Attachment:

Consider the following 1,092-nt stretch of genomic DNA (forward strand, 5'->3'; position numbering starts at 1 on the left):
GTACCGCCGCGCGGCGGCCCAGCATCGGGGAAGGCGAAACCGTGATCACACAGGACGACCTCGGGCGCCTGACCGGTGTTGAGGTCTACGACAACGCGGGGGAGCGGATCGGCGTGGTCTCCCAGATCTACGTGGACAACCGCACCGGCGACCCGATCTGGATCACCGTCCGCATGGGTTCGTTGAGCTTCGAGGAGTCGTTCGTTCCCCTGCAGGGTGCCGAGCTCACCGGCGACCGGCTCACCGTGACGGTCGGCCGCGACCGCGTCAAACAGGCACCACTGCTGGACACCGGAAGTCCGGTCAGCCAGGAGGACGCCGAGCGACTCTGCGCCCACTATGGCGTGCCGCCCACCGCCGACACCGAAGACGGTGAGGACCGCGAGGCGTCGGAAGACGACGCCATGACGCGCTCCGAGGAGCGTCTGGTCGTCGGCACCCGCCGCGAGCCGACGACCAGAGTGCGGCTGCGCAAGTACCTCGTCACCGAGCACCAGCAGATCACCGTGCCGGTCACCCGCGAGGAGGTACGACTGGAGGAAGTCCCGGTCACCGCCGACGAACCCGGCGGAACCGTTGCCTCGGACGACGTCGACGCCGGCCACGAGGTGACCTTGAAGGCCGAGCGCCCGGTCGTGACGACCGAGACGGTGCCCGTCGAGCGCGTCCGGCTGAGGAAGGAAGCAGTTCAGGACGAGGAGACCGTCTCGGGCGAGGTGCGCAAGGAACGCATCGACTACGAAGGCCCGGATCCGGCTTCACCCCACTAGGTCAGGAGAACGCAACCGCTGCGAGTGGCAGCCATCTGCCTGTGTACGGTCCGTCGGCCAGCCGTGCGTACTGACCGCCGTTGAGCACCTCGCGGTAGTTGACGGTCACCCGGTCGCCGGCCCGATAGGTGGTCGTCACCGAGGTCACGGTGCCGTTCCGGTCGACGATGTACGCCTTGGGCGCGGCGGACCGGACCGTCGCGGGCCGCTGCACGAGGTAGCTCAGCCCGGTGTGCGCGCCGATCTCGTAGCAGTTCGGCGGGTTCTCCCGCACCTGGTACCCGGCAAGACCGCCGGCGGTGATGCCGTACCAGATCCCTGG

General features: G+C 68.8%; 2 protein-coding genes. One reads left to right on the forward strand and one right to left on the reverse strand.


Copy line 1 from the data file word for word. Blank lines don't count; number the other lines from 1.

Consider the following 1,092-nt stretch of genomic DNA (forward strand, 5'->3'; position numbering starts at 1 on the left):